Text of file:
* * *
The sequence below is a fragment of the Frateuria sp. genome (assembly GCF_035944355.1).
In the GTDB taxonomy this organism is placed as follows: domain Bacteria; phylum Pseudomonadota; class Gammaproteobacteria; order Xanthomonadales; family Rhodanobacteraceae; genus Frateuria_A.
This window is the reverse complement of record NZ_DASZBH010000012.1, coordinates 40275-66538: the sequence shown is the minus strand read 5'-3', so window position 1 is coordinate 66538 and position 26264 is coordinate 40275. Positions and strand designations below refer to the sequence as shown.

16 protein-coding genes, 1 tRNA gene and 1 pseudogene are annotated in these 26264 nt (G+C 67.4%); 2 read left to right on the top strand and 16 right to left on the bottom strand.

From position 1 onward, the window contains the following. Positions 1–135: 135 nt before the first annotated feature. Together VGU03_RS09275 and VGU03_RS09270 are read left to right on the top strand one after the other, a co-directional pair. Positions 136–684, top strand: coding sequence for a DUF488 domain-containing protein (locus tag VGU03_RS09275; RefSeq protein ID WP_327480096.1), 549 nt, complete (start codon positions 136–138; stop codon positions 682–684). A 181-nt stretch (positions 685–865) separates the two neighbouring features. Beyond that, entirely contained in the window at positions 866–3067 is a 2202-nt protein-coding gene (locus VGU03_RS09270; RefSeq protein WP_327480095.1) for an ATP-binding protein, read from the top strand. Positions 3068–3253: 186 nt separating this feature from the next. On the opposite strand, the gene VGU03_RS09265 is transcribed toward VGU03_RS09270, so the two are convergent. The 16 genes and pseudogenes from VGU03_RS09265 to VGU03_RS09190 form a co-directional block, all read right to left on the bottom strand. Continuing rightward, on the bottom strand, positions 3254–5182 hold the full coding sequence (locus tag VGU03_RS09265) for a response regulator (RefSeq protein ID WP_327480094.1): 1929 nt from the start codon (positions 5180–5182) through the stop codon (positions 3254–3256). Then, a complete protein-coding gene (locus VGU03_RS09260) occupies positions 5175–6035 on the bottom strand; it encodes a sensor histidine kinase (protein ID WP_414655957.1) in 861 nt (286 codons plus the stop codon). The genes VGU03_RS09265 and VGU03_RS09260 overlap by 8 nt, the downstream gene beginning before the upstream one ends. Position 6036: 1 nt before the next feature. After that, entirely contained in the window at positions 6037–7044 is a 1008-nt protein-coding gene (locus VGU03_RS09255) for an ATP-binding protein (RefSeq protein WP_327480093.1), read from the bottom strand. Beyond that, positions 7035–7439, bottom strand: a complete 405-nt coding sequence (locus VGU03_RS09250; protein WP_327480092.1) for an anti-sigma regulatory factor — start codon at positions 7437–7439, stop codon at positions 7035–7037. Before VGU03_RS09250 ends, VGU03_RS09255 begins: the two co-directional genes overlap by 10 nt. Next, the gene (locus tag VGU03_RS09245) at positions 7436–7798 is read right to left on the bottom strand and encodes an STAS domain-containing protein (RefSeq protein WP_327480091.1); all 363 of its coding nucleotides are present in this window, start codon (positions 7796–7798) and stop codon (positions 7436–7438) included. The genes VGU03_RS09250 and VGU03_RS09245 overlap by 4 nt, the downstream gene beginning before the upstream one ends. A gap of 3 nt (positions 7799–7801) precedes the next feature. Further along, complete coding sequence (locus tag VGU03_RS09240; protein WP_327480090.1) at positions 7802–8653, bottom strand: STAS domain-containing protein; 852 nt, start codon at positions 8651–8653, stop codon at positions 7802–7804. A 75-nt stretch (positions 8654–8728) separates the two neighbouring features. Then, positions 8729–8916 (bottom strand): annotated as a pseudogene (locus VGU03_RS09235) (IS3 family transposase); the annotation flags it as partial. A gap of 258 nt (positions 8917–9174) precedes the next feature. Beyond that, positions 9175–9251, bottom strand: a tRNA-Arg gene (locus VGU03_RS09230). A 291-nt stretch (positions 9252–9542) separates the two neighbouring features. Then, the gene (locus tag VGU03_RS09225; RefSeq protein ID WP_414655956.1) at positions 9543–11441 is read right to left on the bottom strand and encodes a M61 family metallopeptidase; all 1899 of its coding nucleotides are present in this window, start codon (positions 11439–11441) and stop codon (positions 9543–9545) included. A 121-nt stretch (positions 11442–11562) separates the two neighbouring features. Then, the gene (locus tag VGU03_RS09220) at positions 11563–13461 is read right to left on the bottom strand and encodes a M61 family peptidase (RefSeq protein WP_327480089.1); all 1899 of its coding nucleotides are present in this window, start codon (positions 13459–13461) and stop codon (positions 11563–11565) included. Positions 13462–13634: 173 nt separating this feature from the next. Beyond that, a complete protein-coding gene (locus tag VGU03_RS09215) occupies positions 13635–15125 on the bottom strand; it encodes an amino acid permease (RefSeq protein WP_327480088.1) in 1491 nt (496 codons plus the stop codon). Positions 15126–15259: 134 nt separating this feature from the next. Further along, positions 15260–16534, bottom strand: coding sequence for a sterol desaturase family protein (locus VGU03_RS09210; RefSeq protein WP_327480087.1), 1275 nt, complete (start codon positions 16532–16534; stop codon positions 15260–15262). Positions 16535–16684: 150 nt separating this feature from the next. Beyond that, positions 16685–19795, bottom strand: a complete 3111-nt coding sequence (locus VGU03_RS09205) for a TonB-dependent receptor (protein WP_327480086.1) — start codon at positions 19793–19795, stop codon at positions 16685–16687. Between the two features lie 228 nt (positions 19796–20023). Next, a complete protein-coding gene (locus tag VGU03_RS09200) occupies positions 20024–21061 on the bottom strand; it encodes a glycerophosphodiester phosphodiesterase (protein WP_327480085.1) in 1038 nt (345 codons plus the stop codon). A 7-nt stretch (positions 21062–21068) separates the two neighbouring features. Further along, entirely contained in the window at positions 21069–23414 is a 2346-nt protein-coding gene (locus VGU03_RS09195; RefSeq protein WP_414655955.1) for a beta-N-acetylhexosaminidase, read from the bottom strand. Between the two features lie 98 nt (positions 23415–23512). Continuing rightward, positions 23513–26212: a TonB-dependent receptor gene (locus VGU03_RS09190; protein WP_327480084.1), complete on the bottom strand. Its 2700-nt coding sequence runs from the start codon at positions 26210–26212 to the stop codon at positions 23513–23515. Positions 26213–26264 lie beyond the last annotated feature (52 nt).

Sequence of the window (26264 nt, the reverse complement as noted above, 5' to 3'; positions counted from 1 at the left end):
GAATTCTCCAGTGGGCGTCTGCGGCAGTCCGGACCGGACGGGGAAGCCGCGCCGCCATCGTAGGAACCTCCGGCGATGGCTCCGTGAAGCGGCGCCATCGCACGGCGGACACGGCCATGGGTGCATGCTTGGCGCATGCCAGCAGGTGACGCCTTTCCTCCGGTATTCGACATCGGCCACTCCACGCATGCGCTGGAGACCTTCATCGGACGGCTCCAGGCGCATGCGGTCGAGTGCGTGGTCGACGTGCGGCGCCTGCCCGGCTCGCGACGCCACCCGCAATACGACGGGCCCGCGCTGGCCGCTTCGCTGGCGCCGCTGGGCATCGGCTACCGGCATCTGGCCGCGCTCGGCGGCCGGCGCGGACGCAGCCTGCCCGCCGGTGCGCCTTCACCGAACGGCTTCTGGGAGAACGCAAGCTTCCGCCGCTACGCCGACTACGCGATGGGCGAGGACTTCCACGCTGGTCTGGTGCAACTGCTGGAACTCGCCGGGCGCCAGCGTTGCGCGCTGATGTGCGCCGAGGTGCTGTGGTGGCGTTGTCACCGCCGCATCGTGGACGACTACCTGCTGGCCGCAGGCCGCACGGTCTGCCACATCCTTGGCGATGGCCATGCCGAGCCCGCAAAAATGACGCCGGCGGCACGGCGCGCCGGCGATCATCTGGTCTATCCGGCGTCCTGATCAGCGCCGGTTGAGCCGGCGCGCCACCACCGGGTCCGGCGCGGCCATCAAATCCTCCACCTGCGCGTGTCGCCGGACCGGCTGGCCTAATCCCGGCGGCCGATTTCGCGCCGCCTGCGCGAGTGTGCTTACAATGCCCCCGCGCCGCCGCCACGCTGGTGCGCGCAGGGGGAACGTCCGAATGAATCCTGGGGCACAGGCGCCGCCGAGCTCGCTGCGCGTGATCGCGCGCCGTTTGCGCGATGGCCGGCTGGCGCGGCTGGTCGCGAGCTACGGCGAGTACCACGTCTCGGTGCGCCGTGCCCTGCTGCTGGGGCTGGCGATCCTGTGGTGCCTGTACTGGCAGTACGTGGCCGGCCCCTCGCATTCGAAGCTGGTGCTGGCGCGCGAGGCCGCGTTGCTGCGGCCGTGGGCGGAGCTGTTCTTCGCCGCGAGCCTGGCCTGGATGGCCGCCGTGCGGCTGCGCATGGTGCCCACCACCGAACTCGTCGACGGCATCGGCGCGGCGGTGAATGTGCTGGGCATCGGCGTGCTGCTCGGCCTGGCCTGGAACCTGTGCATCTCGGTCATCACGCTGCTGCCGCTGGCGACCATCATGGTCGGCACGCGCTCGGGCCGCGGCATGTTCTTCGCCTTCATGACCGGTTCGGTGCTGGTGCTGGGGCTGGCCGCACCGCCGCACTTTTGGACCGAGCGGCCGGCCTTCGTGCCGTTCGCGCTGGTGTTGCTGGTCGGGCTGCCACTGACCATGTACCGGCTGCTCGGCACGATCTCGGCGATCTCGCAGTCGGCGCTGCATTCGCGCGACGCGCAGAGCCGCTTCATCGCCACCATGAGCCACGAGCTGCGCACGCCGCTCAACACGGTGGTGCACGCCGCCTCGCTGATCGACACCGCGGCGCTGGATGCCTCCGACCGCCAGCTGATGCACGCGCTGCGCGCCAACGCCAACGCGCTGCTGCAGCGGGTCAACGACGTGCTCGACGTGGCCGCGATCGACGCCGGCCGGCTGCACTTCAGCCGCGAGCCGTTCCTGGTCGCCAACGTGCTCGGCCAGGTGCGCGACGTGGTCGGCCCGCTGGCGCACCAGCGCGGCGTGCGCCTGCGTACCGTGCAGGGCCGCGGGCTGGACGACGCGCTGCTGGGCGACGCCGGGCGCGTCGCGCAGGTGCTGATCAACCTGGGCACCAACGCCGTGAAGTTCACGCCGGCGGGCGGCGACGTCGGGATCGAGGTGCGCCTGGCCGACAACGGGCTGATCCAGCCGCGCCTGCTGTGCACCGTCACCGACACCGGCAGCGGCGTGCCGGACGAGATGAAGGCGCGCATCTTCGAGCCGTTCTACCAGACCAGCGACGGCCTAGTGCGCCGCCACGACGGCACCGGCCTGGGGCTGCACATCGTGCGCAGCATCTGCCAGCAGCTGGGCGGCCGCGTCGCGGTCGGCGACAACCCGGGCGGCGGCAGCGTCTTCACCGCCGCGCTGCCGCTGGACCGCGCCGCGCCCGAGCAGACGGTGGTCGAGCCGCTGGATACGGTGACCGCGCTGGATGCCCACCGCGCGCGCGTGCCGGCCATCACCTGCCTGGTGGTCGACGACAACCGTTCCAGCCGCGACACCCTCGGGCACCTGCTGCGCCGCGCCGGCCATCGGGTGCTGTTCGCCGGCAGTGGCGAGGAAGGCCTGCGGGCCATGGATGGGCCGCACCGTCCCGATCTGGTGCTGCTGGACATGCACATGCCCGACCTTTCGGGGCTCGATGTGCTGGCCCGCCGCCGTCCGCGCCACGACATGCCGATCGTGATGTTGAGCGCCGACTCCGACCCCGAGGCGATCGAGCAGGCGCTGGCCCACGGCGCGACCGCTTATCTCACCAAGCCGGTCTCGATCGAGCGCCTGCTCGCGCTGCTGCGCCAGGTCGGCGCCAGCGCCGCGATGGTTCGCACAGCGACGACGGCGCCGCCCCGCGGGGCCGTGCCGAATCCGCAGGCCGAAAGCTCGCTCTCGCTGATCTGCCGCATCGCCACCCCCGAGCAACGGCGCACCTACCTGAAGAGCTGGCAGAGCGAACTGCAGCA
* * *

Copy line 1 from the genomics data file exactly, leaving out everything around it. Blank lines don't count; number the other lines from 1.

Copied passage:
The sequence below is a fragment of the Frateuria sp. genome (assembly GCF_035944355.1).